V: No, he did not do it. There is a long list of designs we have like that. We just have not printed them yet. We have a really interesting design for Blue Velvet that we want to do. That would be another awesome movie to show guerrilla-style. I think it would be hilariously awkward to play that out in public. I can imagine someone getting mad when a grunting Dennis Hopper says “baby wants to fuck.”
N.E. has always signed his stuff as N.E., so that’s what I’ve referred to him as. It is kind of like A.C. Slater, J.R., or H.I. McDunnough.
NL: That N.E. sounds like a cool guy, but I have never seen him online. Does he just sort of hang out behind the curtain? Do both of you do the screen printing? I’m trying to get kind of a bird’s eye view of the operation, so to speak.
V: Well, we both try to not really put too much info about ourselves out there. I’m just really bad at it. Also, I like letting people know what we’re doing and being open to talk to if someone wants more info or if I need to take care of something person-to-person. I guess I’m like our shop’s Metatron.
We’re both interchangeable in the aspect of printing. Anything from laying emulsion to pulling the squeegee. I mostly handle prepping the screens and put forth half-ass attempts at maintaining the shop. When the time comes, we both print together. Everything in the shop is pretty self-sufficient, we even have our own giant printer, “Ash.” I usually upload printing process shots via Twitter (@newfleshprints), so you’ll get glimpses of our large printing table or wash booth. So all you wash booth aficionados out there, go check it out.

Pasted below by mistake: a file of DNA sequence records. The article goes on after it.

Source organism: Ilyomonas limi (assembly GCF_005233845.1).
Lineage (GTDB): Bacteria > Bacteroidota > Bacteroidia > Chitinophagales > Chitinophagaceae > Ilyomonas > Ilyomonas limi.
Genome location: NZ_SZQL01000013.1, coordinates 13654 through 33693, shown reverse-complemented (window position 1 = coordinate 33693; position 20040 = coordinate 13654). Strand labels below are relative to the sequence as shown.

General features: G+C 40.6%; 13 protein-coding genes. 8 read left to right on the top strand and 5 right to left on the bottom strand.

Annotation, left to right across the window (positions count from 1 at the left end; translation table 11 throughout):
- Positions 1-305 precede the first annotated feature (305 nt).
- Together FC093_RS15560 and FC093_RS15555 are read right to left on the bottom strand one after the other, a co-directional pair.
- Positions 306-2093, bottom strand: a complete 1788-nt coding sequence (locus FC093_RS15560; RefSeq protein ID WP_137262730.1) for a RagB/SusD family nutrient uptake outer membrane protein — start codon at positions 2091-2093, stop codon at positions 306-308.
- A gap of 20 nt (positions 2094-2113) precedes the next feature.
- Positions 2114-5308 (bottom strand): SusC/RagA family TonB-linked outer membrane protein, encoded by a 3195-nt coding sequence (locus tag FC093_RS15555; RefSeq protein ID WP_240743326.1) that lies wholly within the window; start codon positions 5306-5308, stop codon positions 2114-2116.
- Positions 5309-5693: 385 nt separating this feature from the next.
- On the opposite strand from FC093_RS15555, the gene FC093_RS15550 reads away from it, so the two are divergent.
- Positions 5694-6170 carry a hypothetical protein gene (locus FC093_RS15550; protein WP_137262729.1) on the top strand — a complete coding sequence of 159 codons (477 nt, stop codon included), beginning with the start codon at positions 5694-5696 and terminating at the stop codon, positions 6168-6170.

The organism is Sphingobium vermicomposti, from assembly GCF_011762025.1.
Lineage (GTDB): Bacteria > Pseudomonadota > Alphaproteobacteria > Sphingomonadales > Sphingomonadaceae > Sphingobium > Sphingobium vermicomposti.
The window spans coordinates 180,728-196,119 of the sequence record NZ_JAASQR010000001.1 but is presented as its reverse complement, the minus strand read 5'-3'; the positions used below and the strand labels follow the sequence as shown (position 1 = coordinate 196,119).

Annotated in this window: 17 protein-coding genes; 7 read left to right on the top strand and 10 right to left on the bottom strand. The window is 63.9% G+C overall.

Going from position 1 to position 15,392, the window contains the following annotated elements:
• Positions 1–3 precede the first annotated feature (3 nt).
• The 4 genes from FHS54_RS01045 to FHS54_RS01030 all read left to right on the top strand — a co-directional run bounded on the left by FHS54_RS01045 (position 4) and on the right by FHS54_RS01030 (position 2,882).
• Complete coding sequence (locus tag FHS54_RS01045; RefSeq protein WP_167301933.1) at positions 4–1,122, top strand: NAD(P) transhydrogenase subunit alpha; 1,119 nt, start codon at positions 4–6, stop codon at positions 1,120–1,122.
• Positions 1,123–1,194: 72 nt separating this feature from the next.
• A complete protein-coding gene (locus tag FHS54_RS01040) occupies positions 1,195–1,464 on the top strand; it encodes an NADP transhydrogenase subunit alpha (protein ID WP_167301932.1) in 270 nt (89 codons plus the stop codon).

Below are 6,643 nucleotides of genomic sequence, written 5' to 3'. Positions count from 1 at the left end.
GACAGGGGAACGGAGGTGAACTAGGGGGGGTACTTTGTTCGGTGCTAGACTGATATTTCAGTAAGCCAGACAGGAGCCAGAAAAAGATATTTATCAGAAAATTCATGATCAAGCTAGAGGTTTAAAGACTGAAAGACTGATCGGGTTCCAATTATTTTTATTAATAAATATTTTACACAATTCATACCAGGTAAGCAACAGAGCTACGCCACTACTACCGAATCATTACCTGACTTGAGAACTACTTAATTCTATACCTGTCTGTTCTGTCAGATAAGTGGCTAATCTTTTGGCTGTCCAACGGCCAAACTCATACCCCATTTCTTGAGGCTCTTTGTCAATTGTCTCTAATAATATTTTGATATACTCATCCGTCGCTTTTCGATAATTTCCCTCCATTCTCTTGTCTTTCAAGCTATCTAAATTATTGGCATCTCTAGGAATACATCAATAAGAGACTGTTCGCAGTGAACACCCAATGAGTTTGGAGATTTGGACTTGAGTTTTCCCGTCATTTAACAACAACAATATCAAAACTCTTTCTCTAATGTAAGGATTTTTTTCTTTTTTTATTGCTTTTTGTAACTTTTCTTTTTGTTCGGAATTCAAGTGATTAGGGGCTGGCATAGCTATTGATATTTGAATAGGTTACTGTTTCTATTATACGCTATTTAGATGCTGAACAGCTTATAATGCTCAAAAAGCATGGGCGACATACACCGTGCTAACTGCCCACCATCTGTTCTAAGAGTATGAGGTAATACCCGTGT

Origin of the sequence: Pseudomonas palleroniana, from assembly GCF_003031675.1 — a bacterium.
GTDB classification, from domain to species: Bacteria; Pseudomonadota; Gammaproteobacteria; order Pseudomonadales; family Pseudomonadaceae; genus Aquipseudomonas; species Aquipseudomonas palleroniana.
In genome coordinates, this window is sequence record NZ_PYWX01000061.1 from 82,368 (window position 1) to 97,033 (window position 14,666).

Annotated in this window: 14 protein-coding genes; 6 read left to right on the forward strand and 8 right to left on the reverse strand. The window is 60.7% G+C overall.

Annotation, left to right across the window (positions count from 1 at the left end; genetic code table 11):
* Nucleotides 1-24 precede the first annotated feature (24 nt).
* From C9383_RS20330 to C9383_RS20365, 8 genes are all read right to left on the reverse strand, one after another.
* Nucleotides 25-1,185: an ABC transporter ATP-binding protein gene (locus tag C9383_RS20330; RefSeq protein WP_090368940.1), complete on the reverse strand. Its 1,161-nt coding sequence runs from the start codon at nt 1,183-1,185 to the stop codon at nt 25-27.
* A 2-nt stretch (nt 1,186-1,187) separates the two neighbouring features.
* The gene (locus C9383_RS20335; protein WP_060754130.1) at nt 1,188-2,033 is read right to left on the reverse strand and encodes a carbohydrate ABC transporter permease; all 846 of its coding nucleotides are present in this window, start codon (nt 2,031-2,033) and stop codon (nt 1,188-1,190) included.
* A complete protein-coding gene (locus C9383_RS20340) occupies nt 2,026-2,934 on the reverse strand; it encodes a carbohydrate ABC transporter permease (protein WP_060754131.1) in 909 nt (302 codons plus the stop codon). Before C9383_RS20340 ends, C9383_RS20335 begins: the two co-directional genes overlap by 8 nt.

V: N.E. was a large proponent of that. Past art I’ve been involved in was a bit unorthodox, and mostly revolved around leaving one-offs in precarious locations or somehow involving internet shenanigans. He showed me some of his designs and really converted me to the church of screen printing.
I don’t like to consider this a “business” per se, but more as a project. There is a lot that I want to see accomplished for the sake of just seeing it exist. Right now it is almost like we’re experimenting with movie prints, but I’d like to see it evolve into more.
NL: When you say evolve more, are you saying you would like to focus more on art prints instead of movie prints?
V: Art prints would be one thing. I really have enjoyed how the movie prints have come out so I hope that continues. There is a lot of stuff we’re experimenting with and figuring out outside of screen printing, so that’s something I’ll hopefully unveil this year. I am also getting a lot of people I know locally that are really great artists. One of the things I have been prepping for is a piece involving the local Austin 8-bit artist, ‘Party Time! Hexcellent.’ She programs in Assembly, otherwise known as the code used to make the old-school NES games. She travels around the US to all the big 8-bit festivals and performs live visualizations of her programming. One of the first prints we’re doing with her is direct from her code. She has a lot of great stuff and if this first one goes well, hopefully she will be doing more with us.
NL: That sounds like the print could be interesting depending on how it matches with the material it is representing. What is your favorite video game anyway?